Austria Table of Contents
Vineyard at Retz in the province of Upper Austria
Courtesy Embassy of Austria, Washington
After World War I and the breakup of Austria-Hungary (also seen as the Austro-Hungarian Empire), Austria faced serious problems of economic and social adjustment in finding a means of livelihood for its 6.5 million people, one-third of whom lived in Vienna. Without an adequate agricultural and mineral base in the territory left to it and with the old trading relations of the relatively self-sufficient empire and customs union broken, Austria found itself without adequate food supplies for its population and without sufficient coal for its industry. At the same time, its industrial capacity was excessive for the reduced home market. Relief credits grudgingly given by the Allies kept the country from complete chaos for a time, but devastating inflation in the early 1920s brought it close to economic collapse. Finally, in 1922, a League of Nations commission agreed on a program of international financial support that brought currency stabilization and a balanced budget.
Under the austerity program that ensued, considerable progress was made toward economic reconstruction. Because of the austerity, however, it was also a period of high unemployment and political and social unrest (see The First Republic , ch. 1). When the worldwide depression that began in 1929 put an end to this brief period of economic progress, Austria was ripe for the disorders of the 1930s and for the annexation (Anschluss) by Germany in 1938 (see The Anschluss and World War II , ch. 1). This takeover brought an unanticipated measure of economic recovery to Austria as a result of the German buildup of war potential. In order to serve Nazi goals of conquest, most of the existing Austrian industries were expanded and modernized, and several new industrial complexes were established.
Austria emerged from World War II with its economy shattered. The loss of life and the damage to industry and transportation had decreased production to only one-third of its prewar level. Reestablishment of the economy was both hampered and helped by the division of Austria into four Allied occupation zones after the war and by the ensuing ten-year period of foreign occupation. The presence of foreign troops encouraged the Austrian people into a more cooperative attitude toward each other and toward their leaders than that which had prevailed in the interwar period. As a result, the uncompromising divisiveness that had dominated Austrian economic, social, and political life between the wars gave way to a spirit of cooperation that extended well after the occupation ended (see Restored Independence under Allied Occupation , ch. 1).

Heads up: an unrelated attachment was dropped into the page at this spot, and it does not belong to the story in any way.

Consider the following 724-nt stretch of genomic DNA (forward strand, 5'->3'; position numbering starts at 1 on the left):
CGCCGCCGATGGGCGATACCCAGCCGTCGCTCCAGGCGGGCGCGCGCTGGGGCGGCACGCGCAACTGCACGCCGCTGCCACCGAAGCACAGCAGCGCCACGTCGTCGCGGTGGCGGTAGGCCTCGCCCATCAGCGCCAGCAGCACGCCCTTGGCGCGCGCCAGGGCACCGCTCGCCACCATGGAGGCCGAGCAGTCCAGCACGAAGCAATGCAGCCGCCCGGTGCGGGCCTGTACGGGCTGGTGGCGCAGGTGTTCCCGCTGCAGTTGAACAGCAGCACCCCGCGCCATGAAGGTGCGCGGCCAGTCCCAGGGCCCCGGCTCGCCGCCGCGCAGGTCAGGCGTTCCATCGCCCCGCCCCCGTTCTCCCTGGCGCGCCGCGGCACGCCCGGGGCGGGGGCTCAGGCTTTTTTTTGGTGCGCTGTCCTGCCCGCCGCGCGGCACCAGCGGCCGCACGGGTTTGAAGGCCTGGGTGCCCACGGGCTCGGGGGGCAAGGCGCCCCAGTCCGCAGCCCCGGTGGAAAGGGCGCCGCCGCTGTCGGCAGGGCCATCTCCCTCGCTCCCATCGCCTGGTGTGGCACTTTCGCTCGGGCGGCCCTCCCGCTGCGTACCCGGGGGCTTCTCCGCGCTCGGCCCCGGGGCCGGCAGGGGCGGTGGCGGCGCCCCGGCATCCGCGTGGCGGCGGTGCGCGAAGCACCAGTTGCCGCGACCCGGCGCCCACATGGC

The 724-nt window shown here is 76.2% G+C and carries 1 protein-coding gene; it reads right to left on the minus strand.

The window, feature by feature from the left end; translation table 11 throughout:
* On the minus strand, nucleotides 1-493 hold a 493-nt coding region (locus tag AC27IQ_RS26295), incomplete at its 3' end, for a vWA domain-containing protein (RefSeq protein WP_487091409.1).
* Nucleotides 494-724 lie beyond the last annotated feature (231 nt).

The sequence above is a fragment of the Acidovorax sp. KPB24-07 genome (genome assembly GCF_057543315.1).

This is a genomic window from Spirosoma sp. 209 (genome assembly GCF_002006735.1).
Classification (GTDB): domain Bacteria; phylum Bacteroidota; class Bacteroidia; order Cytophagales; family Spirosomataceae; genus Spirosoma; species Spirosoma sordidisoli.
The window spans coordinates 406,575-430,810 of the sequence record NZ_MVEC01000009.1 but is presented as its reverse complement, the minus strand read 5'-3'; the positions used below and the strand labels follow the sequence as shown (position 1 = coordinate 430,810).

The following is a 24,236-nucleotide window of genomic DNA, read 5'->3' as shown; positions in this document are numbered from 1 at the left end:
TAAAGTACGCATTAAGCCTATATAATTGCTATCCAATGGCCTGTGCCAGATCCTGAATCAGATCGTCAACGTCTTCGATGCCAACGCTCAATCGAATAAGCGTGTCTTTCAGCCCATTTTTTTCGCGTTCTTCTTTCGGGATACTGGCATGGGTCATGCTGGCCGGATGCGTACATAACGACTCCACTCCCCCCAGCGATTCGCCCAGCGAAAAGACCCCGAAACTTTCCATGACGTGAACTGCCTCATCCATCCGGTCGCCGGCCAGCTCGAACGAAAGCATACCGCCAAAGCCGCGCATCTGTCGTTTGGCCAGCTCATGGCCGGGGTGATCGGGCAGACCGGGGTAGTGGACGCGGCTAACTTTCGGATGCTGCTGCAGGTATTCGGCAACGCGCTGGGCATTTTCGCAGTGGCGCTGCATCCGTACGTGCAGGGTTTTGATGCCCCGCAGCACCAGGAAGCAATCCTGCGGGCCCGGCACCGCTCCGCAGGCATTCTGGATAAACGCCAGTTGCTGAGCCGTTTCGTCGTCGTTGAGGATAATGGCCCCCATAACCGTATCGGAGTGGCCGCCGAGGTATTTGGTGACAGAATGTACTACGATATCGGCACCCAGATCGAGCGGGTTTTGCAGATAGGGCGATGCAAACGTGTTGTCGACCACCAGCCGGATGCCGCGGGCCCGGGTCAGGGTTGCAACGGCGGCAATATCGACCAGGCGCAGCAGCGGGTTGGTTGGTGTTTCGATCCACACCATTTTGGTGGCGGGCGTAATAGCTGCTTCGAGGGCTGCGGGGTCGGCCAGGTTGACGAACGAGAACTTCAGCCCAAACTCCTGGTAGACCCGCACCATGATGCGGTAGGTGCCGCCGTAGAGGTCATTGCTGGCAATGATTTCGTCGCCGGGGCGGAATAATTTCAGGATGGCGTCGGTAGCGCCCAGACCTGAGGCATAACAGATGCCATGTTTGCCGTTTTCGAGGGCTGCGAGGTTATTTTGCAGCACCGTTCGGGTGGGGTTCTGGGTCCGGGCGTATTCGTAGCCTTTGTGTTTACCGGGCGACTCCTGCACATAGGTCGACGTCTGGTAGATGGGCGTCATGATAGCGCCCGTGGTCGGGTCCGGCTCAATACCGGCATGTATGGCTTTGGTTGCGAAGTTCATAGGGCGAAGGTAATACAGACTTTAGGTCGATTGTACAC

During the occupation, the primary objective of the Soviet Union seemed to have been the exploitation of the Austrian economy. Although the Western Allies had successfully prevented the exaction of outright reparations from Austria, they agreed to give the Soviet Union "full and unqualified title" to all German assets in eastern Austria, that is, the part of Austria under Soviet occupation. Soviet leaders put the broadest possible interpretation on the term German assets and dismantled and removed to the Soviet Union much of the movable industrial equipment. Fixed installations were formally confiscated and put into production to serve Soviet interests. When the occupation ended with the signing of the State Treaty in May 1955, the Soviet Union had under its control some 450 firms with 50,000 employees--some 10 percent of the Austrian industrial labor force. Under the terms of the treaty, Austria agreed to make reparation payments to the Soviet Union in oil, other goods, and cash to compensate for the return of these Soviet-controlled assets. The payments, which were completed in 1963, totaled S7.1 billion (for value of the schilling--see Glossary).
The Western Allies, in contrast, invested considerable effort, money, and material under United States leadership in reconstructing the Austrian economy. The initial effort consisted primarily of relief goods channeled through the United Nations Relief and Rehabilitation Administration (UNRRA). This program, involving over US$300 million from the United States alone, was replaced in 1948 by the European Recovery Program (commonly known as the Marshall Plan). Under the plan, the United States provided US$962 million in aid in the form of consumer goods, raw materials, and capital equipment. The total amount of foreign aid received by Austria between 1945 and early 1955 was US$1.6 billion.
The contrasting policies of the Soviet Union in the eastern zone and those of the Western Allies in the rest of Austria had significant implications for the future of the Austrian economy. In the first place, most United States aid went for economic reconstruction in the Allied occupation zones, rather than in the Soviet areas, to prevent its suffering the fate of capital assets already in Soviet hands. This meant, in turn, the creation of employment opportunities in western Austria that, together with the more relaxed living conditions and political freedoms, stimulated a steady movement of the population westward from Soviet-occupied eastern Austria. Thus, the industrialization of the Austrian hinterland, which had started for military purposes during the Nazi occupation, was further advanced. Finally, the more constructive behavior of the Western Allies encouraged cooperation with Austria's coalition government and created an atmosphere of continuing cooperation, virtually guaranteeing a Western orientation for Austria's economic policies after the occupation.